What other K-drama cliches and tropes can you accuse of being larger-than-life?

P.S. I really like Korean dramas. This is not a hate post, just an observation.


I is for “Interesting”

Someone once pointed out to me that the word “interesting” has quickly become obsolete in the everyday English conversation. In other words, it means nothing. This really should not be.

“Hey, guys! Guess what? So today I went to the mall and there was this super big sale going on at this one store and I got 3 shirts and 1 pair of jeans but I’m not sure if I should have also gotten a jacket which was 30% off…”

“Wow, that’s great!”

“Yeah, and while I was shopping, there were some really cute crewnecks, but those weren’t on sale for some reason. I was really bummed out!”

“That’s interesting.”

“I know, right? And then in the next aisle…”

You are bored with this conversation. I am bored with this conversation. The one saying “that’s interesting” is probably bored too. It’s easy to tell. Although when we say something is “interesting” it literally means – “this thing is of interest to me; it is worth considering” – we don’t really mean to say that. A better translation is: “oh, that’s nice. I don’t really care, but I’ll interject this phrase to keep you talking.”

Of course, there are times when the speaker really does take interest in the subject. I’m not disqualifying that possibility. But more often than not, “interesting” manifests as a default exclamation for the uninterested listener.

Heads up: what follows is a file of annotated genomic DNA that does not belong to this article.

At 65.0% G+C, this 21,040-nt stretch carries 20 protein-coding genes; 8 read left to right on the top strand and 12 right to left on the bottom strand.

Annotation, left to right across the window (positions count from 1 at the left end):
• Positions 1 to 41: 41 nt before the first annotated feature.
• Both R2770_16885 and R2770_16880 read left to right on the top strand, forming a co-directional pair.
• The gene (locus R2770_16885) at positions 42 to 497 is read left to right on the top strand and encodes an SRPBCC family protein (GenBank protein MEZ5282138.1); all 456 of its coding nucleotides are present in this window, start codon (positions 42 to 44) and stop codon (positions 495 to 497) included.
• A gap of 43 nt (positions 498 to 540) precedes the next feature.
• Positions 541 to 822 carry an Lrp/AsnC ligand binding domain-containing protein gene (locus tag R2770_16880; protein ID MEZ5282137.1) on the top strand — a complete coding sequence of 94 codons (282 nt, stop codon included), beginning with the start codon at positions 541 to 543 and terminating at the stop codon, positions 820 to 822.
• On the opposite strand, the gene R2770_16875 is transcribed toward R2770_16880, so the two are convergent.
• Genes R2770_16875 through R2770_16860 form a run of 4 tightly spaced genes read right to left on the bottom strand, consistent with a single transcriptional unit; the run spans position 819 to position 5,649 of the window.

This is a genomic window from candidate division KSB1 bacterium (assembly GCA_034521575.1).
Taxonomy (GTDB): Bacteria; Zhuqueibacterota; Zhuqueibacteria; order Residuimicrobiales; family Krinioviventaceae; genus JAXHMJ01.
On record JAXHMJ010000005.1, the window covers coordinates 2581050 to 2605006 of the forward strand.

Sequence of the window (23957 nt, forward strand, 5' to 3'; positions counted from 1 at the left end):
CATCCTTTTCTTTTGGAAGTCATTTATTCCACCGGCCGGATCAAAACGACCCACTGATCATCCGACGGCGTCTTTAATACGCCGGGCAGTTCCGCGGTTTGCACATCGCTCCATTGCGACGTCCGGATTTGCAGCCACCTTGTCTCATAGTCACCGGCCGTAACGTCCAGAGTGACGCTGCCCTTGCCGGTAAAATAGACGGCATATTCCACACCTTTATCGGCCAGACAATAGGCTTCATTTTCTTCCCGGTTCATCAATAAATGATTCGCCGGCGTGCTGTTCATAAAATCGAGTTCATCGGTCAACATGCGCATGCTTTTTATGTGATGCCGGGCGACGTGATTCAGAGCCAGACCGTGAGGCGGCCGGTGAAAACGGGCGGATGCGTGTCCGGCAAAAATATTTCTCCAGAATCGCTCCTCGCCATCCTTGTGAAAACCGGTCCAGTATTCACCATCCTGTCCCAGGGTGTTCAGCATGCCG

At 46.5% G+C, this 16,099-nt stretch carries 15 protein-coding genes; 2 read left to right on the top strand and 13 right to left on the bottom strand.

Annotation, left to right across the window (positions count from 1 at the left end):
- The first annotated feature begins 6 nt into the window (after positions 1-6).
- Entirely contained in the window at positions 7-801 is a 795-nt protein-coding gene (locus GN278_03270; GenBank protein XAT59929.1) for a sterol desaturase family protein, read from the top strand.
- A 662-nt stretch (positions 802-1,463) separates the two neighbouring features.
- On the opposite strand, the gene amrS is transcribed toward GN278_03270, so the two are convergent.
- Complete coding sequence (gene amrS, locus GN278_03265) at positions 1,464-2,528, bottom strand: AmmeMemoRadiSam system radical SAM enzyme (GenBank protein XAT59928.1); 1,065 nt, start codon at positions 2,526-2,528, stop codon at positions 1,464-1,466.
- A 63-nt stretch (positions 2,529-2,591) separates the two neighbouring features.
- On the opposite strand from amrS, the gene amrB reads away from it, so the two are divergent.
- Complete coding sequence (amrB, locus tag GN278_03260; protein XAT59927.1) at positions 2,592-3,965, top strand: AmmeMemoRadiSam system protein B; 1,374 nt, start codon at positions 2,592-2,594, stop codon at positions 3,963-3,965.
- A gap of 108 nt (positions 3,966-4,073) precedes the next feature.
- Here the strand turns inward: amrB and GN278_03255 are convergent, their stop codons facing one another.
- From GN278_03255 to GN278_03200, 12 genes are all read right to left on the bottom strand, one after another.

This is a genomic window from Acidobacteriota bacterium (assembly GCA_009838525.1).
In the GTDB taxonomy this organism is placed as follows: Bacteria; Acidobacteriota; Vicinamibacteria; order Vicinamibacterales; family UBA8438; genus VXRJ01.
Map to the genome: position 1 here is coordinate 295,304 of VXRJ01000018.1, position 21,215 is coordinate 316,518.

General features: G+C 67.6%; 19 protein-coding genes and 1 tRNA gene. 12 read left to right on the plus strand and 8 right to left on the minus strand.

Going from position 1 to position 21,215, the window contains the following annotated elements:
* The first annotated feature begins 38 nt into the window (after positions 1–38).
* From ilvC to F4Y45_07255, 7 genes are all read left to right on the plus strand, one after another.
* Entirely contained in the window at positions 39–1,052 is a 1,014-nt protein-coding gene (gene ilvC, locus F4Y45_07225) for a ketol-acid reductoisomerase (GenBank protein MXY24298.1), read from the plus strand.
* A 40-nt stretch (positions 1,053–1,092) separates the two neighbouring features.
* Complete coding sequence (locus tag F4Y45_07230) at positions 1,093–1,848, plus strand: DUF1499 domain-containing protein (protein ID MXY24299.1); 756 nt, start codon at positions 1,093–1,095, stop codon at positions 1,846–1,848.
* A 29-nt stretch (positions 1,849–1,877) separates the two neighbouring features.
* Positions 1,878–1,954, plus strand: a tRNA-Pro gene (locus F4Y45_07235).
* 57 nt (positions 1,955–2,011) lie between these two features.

A sad story indeed, when the conversation between people descends into such apathy and boredom. The relationship formed between people is precious and valuable, and the time spent with someone you know deserves to be treasured as a one-of-a-kind, unique experience. It’s kind of like how people like to travel to new place to see new stuff and learn new things; each person carries a distinct set of experiences and traits to be explored. God created all men equal, and unique, and special – everyone has something interesting to bring to the table.

I have been called by God to love others as He loved me. So has every other believer. At the most basic, human level, this should look like a friendly and encouraging conversation.

Listening to my friend, or that stranger who suddenly wants to talk to me in the McDonald’s line, may be one of the many ways I can demonstrate Christ’s love for His people – “I’m interesting in what you have to say, because, like me, you are also one who was made to be loved by God.” If I approach every small talk and meetup in this way, who knows how far the influence of Christ’s love will reach.